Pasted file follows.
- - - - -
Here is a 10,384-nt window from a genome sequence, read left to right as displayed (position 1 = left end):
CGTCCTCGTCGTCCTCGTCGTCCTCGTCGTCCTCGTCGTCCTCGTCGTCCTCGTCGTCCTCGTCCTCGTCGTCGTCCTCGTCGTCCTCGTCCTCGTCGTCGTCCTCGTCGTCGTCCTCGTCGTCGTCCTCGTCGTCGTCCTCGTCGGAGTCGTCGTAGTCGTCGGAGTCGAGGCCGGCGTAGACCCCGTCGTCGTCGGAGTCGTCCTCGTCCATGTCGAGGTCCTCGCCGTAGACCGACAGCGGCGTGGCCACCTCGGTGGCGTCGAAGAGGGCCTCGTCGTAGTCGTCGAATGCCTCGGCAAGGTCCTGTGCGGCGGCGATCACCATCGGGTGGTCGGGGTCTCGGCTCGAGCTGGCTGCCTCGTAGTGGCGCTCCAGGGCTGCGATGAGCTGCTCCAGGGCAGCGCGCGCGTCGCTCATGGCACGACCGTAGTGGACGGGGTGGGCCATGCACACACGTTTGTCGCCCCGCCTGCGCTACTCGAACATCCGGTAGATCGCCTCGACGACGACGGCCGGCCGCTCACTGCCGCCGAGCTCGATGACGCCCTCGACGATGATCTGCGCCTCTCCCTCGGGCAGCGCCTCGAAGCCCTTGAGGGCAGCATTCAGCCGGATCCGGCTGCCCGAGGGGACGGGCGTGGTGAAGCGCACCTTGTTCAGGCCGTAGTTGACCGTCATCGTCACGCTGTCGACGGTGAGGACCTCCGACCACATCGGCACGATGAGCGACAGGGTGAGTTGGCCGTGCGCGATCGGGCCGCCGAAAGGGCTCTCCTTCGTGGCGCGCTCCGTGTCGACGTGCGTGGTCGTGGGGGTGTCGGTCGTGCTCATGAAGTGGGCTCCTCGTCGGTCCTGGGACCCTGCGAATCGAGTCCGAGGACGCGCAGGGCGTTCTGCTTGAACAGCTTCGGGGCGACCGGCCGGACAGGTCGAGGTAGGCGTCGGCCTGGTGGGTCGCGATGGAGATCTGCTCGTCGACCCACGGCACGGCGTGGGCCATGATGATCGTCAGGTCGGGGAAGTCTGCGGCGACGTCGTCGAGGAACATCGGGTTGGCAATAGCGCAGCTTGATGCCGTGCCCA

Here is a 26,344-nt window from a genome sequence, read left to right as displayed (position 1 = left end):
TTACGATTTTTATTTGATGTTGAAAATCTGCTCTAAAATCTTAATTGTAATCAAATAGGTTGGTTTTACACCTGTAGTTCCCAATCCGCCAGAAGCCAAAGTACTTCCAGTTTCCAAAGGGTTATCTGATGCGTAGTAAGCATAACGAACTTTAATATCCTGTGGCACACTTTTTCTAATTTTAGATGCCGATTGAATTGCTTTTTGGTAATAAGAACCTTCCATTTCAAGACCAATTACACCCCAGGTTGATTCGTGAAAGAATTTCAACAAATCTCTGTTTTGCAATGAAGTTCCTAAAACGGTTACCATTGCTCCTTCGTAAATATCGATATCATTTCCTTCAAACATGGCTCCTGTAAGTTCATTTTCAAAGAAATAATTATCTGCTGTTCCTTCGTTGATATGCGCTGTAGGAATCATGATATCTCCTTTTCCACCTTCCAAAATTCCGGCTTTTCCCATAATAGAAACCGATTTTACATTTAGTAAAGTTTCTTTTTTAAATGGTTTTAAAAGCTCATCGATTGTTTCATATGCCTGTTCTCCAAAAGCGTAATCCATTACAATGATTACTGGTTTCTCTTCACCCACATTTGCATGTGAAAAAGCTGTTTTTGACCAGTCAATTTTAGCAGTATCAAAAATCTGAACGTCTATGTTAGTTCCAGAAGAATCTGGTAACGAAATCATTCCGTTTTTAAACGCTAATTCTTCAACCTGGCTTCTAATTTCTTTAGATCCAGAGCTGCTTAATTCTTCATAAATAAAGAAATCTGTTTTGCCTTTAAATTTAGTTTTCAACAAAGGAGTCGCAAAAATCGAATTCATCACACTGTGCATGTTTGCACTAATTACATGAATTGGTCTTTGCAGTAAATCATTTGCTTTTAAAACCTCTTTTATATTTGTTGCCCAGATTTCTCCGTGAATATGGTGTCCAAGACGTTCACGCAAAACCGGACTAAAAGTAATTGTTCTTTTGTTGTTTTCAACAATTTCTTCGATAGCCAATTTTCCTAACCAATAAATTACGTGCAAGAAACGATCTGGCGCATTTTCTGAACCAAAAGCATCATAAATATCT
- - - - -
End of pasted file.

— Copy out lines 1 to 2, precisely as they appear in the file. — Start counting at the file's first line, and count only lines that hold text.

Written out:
Here is a 10,384-nt window from a genome sequence, read left to right as displayed (position 1 = left end):
CGTCCTCGTCGTCCTCGTCGTCCTCGTCGTCCTCGTCGTCCTCGTCGTCCTCGTCGTCCTCGTCCTCGTCGTCGTCCTCGTCGTCCTCGTCCTCGTCGTCGTCCTCGTCGTCGTCCTCGTCGTCGTCCTCGTCGTCGTCCTCGTCGGAGTCGTCGTAGTCGTCGGAGTCGAGGCCGGCGTAGACCCCGTCGTCGTCGGAGTCGTCCTCGTCCATGTCGAGGTCCTCGCCGTAGACCGACAGCGGCGTGGCCACCTCGGTGGCGTCGAAGAGGGCCTCGTCGTAGTCGTCGAATGCCTCGGCAAGGTCCTGTGCGGCGGCGATCACCATCGGGTGGTCGGGGTCTCGGCTCGAGCTGGCTGCCTCGTAGTGGCGCTCCAGGGCTGCGATGAGCTGCTCCAGGGCAGCGCGCGCGTCGCTCATGGCACGACCGTAGTGGACGGGGTGGGCCATGCACACACGTTTGTCGCCCCGCCTGCGCTACTCGAACATCCGGTAGATCGCCTCGACGACGACGGCCGGCCGCTCACTGCCGCCGAGCTCGATGACGCCCTCGACGATGATCTGCGCCTCTCCCTCGGGCAGCGCCTCGAAGCCCTTGAGGGCAGCATTCAGCCGGATCCGGCTGCCCGAGGGGACGGGCGTGGTGAAGCGCACCTTGTTCAGGCCGTAGTTGACCGTCATCGTCACGCTGTCGACGGTGAGGACCTCCGACCACATCGGCACGATGAGCGACAGGGTGAGTTGGCCGTGCGCGATCGGGCCGCCGAAAGGGCTCTCCTTCGTGGCGCGCTCCGTGTCGACGTGCGTGGTCGTGGGGGTGTCGGTCGTGCTCATGAAGTGGGCTCCTCGTCGGTCCTGGGACCCTGCGAATCGAGTCCGAGGACGCGCAGGGCGTTCTGCTTGAACAGCTTCGGGGCGACCGGCCGGACAGGTCGAGGTAGGCGTCGGCCTGGTGGGTCGCGATGGAGATCTGCTCGTCGACCCACGGCACGGCGTGGGCCATGATGATCGTCAGGTCGGGGAAGTCTGCGGCGACGTCGTCGAGGAACATCGGGTTGGCAATAGCGCAGCTTGATGCCGTGCCCA